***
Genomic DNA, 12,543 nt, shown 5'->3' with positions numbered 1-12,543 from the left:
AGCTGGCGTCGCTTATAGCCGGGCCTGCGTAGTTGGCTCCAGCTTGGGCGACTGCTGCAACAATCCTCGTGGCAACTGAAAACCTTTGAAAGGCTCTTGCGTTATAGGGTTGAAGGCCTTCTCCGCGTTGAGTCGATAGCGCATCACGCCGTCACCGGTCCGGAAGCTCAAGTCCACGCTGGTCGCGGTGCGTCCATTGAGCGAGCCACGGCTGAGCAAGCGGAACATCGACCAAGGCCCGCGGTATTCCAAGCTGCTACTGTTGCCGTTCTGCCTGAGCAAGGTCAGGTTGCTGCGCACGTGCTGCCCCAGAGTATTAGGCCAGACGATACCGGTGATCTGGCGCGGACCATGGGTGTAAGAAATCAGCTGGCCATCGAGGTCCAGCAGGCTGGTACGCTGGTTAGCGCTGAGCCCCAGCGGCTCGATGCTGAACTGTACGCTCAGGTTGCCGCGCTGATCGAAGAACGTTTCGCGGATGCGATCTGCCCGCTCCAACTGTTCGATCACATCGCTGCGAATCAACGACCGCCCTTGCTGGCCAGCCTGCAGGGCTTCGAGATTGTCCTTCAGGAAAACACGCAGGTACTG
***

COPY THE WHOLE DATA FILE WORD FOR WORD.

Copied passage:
Genomic DNA, 12,543 nt, shown 5'->3' with positions numbered 1-12,543 from the left:
AGCTGGCGTCGCTTATAGCCGGGCCTGCGTAGTTGGCTCCAGCTTGGGCGACTGCTGCAACAATCCTCGTGGCAACTGAAAACCTTTGAAAGGCTCTTGCGTTATAGGGTTGAAGGCCTTCTCCGCGTTGAGTCGATAGCGCATCACGCCGTCACCGGTCCGGAAGCTCAAGTCCACGCTGGTCGCGGTGCGTCCATTGAGCGAGCCACGGCTGAGCAAGCGGAACATCGACCAAGGCCCGCGGTATTCCAAGCTGCTACTGTTGCCGTTCTGCCTGAGCAAGGTCAGGTTGCTGCGCACGTGCTGCCCCAGAGTATTAGGCCAGACGATACCGGTGATCTGGCGCGGACCATGGGTGTAAGAAATCAGCTGGCCATCGAGGTCCAGCAGGCTGGTACGCTGGTTAGCGCTGAGCCCCAGCGGCTCGATGCTGAACTGTACGCTCAGGTTGCCGCGCTGATCGAAGAACGTTTCGCGGATGCGATCTGCCCGCTCCAACTGTTCGATCACATCGCTGCGAATCAACGACCGCCCTTGCTGGCCAGCCTGCAGGGCTTCGAGATTGTCCTTCAGGAAAACACGCAGGTACTG